Update initializer modifier to prevent reentrancy during initialization: If an exploit would be feasible it would be done at the moment of deployment, not compromising any user funds (since there are no user funds in the platform during deployment). This would lead to a small loss for Gravita for a new deployment, hence considered low severity.

Un-Upgradeable Contracts: If there was any issue on the upgradeability, it would have an impact on the behavior being different from what we expected, but without any direct loss of funds (only another vulnerability would be able to cause loss of funds), hence we considered this a low severity.

The Timelock contract need a receive function: We don’t support unwrapped ETH on the platform so there’s no harm in the Timelock not supporting it as well. We are adding the receive function to be future proof.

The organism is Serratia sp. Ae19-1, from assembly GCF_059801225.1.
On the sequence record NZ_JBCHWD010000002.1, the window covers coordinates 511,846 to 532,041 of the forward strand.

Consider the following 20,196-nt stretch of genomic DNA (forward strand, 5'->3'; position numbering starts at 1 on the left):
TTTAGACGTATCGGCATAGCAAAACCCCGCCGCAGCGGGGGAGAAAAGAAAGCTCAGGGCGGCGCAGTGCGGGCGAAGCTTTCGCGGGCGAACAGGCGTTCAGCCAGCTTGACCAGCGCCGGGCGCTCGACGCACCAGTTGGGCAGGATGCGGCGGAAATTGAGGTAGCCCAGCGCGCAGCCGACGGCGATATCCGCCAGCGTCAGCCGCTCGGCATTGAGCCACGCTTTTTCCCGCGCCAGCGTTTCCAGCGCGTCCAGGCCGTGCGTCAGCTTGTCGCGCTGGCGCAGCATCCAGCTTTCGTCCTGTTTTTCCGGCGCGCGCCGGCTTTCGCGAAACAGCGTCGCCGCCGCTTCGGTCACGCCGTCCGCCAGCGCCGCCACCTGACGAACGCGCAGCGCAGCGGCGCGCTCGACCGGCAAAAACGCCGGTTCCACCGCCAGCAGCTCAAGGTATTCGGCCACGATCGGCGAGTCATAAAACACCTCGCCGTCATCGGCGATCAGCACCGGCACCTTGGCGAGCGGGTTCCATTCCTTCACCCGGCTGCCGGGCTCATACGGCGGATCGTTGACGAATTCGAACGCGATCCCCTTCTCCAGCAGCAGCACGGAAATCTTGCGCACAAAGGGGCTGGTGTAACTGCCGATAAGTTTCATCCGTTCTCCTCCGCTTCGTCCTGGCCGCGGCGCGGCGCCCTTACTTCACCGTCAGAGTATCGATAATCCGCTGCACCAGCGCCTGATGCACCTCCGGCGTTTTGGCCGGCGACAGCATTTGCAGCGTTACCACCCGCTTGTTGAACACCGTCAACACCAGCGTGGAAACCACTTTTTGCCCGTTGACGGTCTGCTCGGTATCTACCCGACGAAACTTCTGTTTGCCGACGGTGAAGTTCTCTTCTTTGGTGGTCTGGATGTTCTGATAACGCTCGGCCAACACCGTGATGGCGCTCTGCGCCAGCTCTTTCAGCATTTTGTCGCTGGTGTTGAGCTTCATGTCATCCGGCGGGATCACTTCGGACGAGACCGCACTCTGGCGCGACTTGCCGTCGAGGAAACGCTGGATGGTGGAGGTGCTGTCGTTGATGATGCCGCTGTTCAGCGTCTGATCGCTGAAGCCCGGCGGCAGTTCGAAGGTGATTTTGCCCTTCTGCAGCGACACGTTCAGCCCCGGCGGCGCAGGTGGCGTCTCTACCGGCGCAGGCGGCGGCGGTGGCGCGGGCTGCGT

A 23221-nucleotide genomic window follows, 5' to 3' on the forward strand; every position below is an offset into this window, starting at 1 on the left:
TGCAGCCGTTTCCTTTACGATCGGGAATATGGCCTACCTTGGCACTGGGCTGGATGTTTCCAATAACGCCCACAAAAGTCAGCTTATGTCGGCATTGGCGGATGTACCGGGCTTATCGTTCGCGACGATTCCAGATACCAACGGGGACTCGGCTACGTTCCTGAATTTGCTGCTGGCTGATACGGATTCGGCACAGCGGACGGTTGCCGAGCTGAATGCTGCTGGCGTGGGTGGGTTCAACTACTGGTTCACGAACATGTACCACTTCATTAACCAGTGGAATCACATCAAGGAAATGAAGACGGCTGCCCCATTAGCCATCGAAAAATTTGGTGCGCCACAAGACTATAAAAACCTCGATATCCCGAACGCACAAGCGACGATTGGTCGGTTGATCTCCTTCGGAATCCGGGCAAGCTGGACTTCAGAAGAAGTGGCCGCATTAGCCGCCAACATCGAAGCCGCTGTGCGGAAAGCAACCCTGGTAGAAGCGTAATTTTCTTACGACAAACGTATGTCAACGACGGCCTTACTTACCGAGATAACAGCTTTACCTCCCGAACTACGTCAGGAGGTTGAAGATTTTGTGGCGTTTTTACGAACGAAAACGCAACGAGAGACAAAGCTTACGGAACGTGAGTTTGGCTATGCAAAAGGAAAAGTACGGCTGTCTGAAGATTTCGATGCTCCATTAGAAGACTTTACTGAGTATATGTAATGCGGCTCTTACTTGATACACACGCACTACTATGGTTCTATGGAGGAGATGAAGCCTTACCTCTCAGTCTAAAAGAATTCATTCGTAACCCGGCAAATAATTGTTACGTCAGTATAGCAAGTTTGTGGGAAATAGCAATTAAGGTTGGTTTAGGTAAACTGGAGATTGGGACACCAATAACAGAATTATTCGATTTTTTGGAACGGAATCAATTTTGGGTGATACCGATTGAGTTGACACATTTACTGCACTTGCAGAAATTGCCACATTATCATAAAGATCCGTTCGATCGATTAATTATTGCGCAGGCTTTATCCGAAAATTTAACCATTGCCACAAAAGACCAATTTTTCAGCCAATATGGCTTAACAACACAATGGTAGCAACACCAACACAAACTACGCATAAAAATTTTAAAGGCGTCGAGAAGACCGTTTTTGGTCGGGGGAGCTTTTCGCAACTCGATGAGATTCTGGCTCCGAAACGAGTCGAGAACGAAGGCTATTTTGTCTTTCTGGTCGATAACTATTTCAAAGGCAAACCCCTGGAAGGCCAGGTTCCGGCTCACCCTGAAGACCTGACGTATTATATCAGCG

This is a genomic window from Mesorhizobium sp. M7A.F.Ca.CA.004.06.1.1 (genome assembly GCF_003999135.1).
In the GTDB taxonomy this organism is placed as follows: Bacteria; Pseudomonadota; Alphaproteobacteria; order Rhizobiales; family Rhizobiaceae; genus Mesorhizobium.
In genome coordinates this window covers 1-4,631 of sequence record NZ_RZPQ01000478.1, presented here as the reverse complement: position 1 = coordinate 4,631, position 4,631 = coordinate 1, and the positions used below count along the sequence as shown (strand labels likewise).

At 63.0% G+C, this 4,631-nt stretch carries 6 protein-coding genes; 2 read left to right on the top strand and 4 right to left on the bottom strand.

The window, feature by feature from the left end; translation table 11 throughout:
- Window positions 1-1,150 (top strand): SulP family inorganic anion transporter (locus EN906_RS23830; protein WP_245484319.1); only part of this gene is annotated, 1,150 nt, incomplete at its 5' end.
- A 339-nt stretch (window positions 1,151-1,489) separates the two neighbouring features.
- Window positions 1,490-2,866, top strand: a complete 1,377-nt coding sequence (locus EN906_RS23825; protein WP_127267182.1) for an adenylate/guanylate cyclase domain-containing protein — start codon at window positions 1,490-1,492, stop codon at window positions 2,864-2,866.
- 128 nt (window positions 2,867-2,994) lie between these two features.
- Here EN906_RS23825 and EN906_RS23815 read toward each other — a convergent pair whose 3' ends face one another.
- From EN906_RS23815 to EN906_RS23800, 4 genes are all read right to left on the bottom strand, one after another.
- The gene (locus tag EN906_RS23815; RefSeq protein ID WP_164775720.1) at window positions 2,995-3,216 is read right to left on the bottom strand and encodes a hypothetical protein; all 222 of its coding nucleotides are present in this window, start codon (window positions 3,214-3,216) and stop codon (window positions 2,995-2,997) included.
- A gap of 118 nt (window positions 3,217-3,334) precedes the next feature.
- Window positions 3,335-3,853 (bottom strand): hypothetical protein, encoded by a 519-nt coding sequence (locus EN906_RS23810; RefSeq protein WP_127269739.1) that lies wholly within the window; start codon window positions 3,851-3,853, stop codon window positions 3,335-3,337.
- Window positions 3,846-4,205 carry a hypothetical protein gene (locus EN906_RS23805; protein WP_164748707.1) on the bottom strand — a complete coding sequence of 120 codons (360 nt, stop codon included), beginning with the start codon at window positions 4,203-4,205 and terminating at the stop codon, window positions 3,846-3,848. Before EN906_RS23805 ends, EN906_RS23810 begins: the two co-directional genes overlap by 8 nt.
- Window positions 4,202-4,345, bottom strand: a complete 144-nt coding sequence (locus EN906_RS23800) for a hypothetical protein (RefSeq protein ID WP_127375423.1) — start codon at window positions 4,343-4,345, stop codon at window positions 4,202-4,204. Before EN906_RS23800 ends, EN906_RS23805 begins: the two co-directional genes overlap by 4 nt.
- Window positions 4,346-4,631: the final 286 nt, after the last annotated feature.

Missing validation in latestRoundData: While Liquity, Vesta, and Yeti were the protocols we used as a starting point, we have noticed that none of them consider the ‘answeredInRound’ value, relying instead on the ‘updatedAt’ timestamp to check for data staleness. We appreciate your suggestion and have taken note of it. We will consider adding a second validity check to our platform.

Timelock contract execution delay can be ineffective and not usable if the execution delay is more than grace period: We’ll implement an additional check to avoid mistakes when creating timelock transactions

Out of gas in collectFees: We appreciate the report and have fixed the code.

SortedVessels linked list could have more element than maxSize: we are not enforcing a max size on the vessel list. We never iterate through the list in our codebase, so we should not have gas issues related to the list size. The isFull function and max size were left behind but can also be removed.